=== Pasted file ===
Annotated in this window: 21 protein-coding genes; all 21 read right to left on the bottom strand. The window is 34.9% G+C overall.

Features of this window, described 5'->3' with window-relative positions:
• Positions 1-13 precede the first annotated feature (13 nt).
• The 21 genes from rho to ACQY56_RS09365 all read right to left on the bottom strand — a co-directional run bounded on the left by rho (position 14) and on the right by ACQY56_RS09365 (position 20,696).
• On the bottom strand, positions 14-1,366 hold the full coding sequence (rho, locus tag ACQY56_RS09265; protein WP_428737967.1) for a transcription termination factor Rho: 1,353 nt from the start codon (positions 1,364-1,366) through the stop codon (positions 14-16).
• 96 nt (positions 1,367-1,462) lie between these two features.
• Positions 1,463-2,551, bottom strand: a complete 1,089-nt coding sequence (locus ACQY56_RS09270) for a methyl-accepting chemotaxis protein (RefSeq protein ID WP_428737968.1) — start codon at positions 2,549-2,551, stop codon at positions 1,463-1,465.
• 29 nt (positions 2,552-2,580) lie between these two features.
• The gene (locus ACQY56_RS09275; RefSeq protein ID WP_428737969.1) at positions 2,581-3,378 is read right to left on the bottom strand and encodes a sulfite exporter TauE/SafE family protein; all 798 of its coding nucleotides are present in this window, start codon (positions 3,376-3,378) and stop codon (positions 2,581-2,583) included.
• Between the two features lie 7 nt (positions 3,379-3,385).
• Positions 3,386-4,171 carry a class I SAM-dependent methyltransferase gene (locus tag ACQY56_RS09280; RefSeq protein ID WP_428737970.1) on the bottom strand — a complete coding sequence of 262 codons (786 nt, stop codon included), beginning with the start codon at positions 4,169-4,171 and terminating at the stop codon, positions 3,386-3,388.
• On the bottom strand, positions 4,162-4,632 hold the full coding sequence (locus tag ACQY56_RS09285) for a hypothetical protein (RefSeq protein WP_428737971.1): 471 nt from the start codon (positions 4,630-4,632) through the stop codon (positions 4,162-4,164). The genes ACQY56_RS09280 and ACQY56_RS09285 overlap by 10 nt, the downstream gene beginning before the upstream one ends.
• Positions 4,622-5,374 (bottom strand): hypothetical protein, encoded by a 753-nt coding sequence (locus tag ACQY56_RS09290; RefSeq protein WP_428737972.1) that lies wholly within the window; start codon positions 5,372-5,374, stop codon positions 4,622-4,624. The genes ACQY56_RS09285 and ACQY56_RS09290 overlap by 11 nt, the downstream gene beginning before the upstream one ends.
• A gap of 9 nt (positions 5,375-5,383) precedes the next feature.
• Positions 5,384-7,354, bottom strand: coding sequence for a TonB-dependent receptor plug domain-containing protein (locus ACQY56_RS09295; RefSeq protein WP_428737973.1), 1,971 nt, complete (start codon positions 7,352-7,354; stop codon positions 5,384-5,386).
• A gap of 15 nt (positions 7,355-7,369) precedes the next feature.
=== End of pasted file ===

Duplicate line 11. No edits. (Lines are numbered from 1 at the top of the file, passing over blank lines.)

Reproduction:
• Positions 3,386-4,171 carry a class I SAM-dependent methyltransferase gene (locus tag ACQY56_RS09280; RefSeq protein ID WP_428737970.1) on the bottom strand — a complete coding sequence of 262 codons (786 nt, stop codon included), beginning with the start codon at positions 4,169-4,171 and terminating at the stop codon, positions 3,386-3,388.